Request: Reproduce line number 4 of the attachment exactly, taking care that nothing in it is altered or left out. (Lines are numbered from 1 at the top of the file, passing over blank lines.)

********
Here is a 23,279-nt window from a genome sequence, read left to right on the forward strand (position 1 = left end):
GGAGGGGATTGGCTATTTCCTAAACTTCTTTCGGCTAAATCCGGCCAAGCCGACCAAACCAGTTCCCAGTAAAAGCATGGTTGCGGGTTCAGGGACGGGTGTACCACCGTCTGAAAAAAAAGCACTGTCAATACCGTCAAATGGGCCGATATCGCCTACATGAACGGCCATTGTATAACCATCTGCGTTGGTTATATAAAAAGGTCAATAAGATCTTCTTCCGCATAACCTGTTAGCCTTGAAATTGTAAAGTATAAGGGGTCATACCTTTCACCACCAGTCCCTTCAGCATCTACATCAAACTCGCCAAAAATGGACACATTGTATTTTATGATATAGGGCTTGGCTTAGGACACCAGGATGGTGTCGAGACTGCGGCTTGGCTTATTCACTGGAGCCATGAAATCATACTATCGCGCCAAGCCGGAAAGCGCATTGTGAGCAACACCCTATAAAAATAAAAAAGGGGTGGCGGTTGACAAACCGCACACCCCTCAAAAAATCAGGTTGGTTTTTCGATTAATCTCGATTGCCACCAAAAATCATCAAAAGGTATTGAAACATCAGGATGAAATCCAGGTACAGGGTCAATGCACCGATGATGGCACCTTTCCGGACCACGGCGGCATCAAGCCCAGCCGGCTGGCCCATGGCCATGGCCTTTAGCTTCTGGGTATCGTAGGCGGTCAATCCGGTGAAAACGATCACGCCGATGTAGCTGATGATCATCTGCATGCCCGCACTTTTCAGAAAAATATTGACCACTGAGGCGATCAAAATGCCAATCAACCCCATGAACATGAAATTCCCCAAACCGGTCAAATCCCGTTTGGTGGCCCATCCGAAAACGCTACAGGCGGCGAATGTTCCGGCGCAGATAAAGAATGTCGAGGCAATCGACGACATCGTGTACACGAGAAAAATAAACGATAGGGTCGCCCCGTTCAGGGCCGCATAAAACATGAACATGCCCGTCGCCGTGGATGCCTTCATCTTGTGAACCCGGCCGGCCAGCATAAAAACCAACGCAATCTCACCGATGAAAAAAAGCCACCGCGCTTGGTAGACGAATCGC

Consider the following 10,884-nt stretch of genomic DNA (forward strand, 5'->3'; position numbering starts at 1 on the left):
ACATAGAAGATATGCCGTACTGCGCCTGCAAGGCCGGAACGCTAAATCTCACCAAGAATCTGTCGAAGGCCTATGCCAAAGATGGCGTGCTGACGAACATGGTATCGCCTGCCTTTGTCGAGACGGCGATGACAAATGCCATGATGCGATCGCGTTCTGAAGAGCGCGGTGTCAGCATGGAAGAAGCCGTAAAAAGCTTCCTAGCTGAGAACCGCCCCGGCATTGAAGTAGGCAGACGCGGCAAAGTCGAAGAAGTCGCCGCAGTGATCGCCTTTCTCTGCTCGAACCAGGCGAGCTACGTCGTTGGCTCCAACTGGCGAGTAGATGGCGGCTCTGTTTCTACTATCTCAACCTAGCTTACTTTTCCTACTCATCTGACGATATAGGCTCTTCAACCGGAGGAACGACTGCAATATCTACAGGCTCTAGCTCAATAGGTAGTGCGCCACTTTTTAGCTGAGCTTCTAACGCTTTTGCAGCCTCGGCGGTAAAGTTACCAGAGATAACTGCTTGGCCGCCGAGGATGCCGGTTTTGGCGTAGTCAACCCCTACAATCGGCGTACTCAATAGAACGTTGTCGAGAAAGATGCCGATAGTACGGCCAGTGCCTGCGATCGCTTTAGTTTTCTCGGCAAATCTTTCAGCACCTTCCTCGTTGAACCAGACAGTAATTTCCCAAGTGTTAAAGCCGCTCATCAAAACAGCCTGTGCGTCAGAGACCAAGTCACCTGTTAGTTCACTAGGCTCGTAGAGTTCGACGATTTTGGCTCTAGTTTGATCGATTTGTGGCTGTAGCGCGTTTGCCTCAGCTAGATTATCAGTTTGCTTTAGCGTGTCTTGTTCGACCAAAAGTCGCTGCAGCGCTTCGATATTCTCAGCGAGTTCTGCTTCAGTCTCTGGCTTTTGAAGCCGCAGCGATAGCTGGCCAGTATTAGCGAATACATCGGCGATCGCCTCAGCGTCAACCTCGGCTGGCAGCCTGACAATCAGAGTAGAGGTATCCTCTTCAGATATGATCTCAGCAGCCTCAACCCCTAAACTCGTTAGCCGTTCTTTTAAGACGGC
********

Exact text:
ACATAGAAGATATGCCGTACTGCGCCTGCAAGGCCGGAACGCTAAATCTCACCAAGAATCTGTCGAAGGCCTATGCCAAAGATGGCGTGCTGACGAACATGGTATCGCCTGCCTTTGTCGAGACGGCGATGACAAATGCCATGATGCGATCGCGTTCTGAAGAGCGCGGTGTCAGCATGGAAGAAGCCGTAAAAAGCTTCCTAGCTGAGAACCGCCCCGGCATTGAAGTAGGCAGACGCGGCAAAGTCGAAGAAGTCGCCGCAGTGATCGCCTTTCTCTGCTCGAACCAGGCGAGCTACGTCGTTGGCTCCAACTGGCGAGTAGATGGCGGCTCTGTTTCTACTATCTCAACCTAGCTTACTTTTCCTACTCATCTGACGATATAGGCTCTTCAACCGGAGGAACGACTGCAATATCTACAGGCTCTAGCTCAATAGGTAGTGCGCCACTTTTTAGCTGAGCTTCTAACGCTTTTGCAGCCTCGGCGGTAAAGTTACCAGAGATAACTGCTTGGCCGCCGAGGATGCCGGTTTTGGCGTAGTCAACCCCTACAATCGGCGTACTCAATAGAACGTTGTCGAGAAAGATGCCGATAGTACGGCCAGTGCCTGCGATCGCTTTAGTTTTCTCGGCAAATCTTTCAGCACCTTCCTCGTTGAACCAGACAGTAATTTCCCAAGTGTTAAAGCCGCTCATCAAAACAGCCTGTGCGTCAGAGACCAAGTCACCTGTTAGTTCACTAGGCTCGTAGAGTTCGACGATTTTGGCTCTAGTTTGATCGATTTGTGGCTGTAGCGCGTTTGCCTCAGCTAGATTATCAGTTTGCTTTAGCGTGTCTTGTTCGACCAAAAGTCGCTGCAGCGCTTCGATATTCTCAGCGAGTTCTGCTTCAGTCTCTGGCTTTTGAAGCCGCAGCGATAGCTGGCCAGTATTAGCGAATACATCGGCGATCGCCTCAGCGTCAACCTCGGCTGGCAGCCTGACAATCAGAGTAGAGGTATCCTCTTCAGATATGATCTCAGCAGCCTCAACCCCTAAACTCGTTAGCCGTTCTTTTAAGACGGC